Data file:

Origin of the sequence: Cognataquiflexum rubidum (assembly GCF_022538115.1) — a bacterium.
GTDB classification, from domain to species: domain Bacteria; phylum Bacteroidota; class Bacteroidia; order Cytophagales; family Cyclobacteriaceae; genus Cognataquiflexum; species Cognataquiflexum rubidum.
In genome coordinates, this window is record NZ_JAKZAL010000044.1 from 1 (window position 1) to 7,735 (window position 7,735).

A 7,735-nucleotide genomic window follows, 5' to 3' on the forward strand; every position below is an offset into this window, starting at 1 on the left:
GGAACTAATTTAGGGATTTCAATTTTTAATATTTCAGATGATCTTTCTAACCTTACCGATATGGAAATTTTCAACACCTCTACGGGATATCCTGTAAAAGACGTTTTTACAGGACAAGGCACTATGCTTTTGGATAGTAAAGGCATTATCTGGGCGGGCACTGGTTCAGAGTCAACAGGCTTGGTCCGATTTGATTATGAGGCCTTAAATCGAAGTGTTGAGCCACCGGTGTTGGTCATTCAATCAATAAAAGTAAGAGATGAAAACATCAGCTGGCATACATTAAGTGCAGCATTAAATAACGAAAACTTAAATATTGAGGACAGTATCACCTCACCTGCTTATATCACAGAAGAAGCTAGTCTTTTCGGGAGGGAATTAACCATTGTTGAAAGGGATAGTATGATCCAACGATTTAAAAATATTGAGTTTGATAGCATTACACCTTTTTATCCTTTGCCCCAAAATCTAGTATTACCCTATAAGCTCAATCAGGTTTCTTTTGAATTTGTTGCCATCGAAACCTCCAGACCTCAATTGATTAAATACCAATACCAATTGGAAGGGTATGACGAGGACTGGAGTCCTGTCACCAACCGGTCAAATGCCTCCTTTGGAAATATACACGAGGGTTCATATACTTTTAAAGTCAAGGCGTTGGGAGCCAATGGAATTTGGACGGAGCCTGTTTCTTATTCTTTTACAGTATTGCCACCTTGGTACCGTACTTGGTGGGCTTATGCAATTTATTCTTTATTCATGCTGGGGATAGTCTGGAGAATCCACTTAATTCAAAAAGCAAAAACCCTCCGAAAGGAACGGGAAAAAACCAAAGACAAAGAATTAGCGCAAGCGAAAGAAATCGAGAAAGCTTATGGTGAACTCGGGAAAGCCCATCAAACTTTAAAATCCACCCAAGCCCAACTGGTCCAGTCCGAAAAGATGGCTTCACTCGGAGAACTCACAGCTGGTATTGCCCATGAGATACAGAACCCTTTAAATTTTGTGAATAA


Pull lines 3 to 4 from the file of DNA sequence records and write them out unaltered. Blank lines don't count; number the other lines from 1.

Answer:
In genome coordinates, this window is record NZ_JAKZAL010000044.1 from 1 (window position 1) to 7,735 (window position 7,735).

A 7,735-nucleotide genomic window follows, 5' to 3' on the forward strand; every position below is an offset into this window, starting at 1 on the left: